While the workers are effusive about the tea, malaria experts have taken less kindly to it. When Ogwang tried to publish the results in Malaria Journal, a reviewer largely praised the quality of the science but nixed publication out of concern that use of the tea could render ACTs ineffective. It’s a remarkably patronizing recommendation: that a scientific journal should keep the latest evidence out of the hands of Africans, lest they begin treating themselves. Marcel Hommel, editor in chief of the journal, defends the decision, saying, “It is the responsibility of an editor to avoid publishing papers that promote interventions which could potentially put patients at risk.” Ogwang eventually published his results in a less prestigious journal.
It’s hard to see what the risk to individual patients is, since many Ugandans are already using other, unproven herbs from their backyards, and the Artemisia programs have been in place for years. The tea has become widespread enough that last year the WHO published a statement opposing it for either treatment or prevention of malaria, and an online survey of malaria experts found that 72 percent were opposed to its use in prevention. Their view is that low-dose, persistent use could breed resistance, which would be disastrous. But we’re not talking about pumping pigs full of unnecessary antibiotics. We’re talking about desperate people trying to live normal lives. And, in Wagagai, after years of preventive use, resistance has not sprung up.
Ogwang says that may be because the tea, like other herbal products, contains multiple active compounds besides artemisinin. Cinchona bark is still effective after hundreds of years even though chloroquine (a derivative) is not. The Chinese have been using wormwood for more than 1,500 years for a variety of ailments, but the only place where we’ve seen signs of artemisinin resistance is on the Thai-Cambodian border, where conventional artemisinin drugs are used with abandon. If the goal is really to reserve these last-resort drugs for treatment rather than for prevention, then why do American and European doctors gladly prescribe Malarone—the only effective artemisinin alternative in some areas—for a romp around Southeast Asia? Nevertheless, Ogwang is now trying to test whether the tea remains effective for prevention even if the artemisinin is eliminated, an idea that sounds crazy but that could eliminate the objection that the tea could stimulate resistance.
It’s tempting to envision a future Africa with all the technology and resources of the Western world, and it’s demeaning to imagine anything else. You could say that herbal drugs are a second-rate health system, and, indeed, it would be irresponsible to recommend an herbal therapy where a conventional alternative exists and is readily available. The fact is that most traditional herbal remedies are probably useless, potentially dangerous, and will only delay a person’s efforts to seek proper medical treatment. But some herbs do have medically active compounds, albeit with varying levels of efficacy, and Africans are choosing to go that route because they know that drug supply won’t be cut off by war or corruption or bureaucratic incompetence. Herbs are not always going to be the right strategy, but the data about these unconventional interventions should be shared and discussed.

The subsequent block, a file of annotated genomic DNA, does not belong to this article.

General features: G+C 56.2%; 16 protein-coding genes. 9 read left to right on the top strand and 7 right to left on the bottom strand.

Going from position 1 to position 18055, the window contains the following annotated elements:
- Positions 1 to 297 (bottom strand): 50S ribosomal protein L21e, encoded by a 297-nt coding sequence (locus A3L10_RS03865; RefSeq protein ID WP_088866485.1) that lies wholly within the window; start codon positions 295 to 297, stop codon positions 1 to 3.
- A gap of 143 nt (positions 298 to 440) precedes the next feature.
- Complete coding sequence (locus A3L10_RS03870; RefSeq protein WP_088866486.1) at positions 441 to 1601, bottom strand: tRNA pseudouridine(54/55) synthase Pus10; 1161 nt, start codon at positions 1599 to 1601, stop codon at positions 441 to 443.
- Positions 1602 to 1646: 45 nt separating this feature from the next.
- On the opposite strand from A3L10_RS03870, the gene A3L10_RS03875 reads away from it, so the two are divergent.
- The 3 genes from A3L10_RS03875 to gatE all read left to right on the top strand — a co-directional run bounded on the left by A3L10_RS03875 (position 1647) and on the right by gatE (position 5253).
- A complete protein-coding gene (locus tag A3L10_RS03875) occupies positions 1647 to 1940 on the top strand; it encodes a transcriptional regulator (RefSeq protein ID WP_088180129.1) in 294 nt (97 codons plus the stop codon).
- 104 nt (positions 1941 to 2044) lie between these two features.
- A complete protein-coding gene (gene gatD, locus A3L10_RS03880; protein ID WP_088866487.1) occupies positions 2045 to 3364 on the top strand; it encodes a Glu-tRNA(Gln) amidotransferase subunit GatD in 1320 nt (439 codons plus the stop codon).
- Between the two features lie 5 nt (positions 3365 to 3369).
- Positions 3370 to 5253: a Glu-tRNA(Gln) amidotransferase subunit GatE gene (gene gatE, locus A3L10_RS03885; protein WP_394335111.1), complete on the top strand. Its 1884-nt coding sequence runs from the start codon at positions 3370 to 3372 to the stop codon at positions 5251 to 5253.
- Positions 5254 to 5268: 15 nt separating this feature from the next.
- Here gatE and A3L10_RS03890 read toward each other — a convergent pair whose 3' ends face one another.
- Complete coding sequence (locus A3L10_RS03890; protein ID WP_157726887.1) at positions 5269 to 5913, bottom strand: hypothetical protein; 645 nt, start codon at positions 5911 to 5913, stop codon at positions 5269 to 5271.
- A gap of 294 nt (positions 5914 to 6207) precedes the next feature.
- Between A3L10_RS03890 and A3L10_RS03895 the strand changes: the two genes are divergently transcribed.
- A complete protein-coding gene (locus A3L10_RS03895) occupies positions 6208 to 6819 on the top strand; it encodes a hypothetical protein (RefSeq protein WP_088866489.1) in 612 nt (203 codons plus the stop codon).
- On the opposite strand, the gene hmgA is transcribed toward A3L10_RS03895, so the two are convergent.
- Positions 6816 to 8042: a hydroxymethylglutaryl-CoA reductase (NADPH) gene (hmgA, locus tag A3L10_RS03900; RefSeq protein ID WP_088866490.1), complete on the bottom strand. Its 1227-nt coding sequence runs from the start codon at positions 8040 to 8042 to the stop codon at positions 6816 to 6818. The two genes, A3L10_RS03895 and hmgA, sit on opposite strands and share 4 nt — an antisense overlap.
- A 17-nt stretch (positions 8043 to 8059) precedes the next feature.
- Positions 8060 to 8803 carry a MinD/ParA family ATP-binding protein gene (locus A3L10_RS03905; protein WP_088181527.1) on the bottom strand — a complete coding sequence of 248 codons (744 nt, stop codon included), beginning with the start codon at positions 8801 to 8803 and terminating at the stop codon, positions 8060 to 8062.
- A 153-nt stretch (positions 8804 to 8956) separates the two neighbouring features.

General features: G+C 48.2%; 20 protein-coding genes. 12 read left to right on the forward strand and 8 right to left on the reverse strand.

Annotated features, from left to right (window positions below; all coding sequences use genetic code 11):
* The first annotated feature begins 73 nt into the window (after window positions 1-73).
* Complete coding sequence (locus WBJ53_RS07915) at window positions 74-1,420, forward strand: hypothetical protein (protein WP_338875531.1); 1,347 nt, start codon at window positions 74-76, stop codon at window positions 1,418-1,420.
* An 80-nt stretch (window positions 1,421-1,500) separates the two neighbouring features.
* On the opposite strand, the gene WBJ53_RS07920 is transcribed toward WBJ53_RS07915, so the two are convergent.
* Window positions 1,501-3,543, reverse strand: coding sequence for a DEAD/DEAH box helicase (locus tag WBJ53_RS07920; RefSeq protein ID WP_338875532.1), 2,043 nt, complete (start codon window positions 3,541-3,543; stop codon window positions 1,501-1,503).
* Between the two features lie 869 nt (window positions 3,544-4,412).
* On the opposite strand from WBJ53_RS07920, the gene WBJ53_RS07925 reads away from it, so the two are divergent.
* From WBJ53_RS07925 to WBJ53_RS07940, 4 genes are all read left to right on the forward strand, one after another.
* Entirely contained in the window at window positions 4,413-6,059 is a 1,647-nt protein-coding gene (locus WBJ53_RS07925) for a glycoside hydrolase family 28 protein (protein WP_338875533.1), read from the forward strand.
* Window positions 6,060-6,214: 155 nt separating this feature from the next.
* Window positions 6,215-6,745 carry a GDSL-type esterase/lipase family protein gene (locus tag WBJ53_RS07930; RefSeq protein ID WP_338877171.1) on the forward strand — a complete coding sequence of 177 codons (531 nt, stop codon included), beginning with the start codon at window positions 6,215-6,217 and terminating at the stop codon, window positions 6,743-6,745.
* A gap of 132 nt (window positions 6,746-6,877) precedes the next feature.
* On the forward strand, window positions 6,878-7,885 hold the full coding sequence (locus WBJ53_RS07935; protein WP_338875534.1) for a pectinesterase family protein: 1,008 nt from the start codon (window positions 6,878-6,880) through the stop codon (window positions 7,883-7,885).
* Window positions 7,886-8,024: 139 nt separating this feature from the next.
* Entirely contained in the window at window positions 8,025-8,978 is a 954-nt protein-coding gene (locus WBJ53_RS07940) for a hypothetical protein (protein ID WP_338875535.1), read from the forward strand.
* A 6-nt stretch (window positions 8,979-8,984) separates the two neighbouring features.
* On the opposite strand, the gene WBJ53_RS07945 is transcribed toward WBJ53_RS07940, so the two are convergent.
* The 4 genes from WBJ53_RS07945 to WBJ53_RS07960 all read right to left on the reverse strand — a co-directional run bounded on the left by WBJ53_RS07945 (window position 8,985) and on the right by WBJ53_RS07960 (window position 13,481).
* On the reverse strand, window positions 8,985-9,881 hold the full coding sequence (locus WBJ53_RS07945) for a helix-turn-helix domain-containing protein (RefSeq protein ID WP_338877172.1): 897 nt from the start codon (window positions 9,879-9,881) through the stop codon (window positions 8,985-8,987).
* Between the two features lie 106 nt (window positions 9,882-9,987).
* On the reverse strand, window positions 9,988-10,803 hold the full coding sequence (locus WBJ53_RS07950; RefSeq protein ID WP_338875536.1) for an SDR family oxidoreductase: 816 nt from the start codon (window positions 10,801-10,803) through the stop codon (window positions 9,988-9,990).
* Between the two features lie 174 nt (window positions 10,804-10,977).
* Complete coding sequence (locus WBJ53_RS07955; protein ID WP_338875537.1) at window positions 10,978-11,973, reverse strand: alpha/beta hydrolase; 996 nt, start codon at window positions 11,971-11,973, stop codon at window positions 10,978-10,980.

In the case of malaria, Anamed and others also argue that it makes sense to preserve stocks of conventional drugs for children and severe cases. One reason ACTs have been so expensive is the cost of isolating artemisinin, but there have long been indications that using a cruder, cheaper whole-plant extract could potentially be more effective and cheaper. In a study conducted in rats last year, University of Massachusetts researchers compared a single dose of pure artemisinin to dried whole leaves, and found that the whole plant was better at killing malaria parasites. And while millions have been spent bioengineering bacteria to crank out pure artemisinin on a budget, you still have to get it to the people who need it.
When you’re just brewing tea on a flower farm, all that means is a short bike ride from the kitchen to the chrysanthemums. “Doctor, doctor!” yells a tall man named Bob Muteso. He takes a plastic cup from Robert Watsusi and tosses it back. Then, he looks over at me and smiles. “He is our African doctor,” he says.
Brendan Borrell is a 2013 fellow with the Alicia Patterson Foundation, reporting on traditional medicines, ethnobotany, and global health.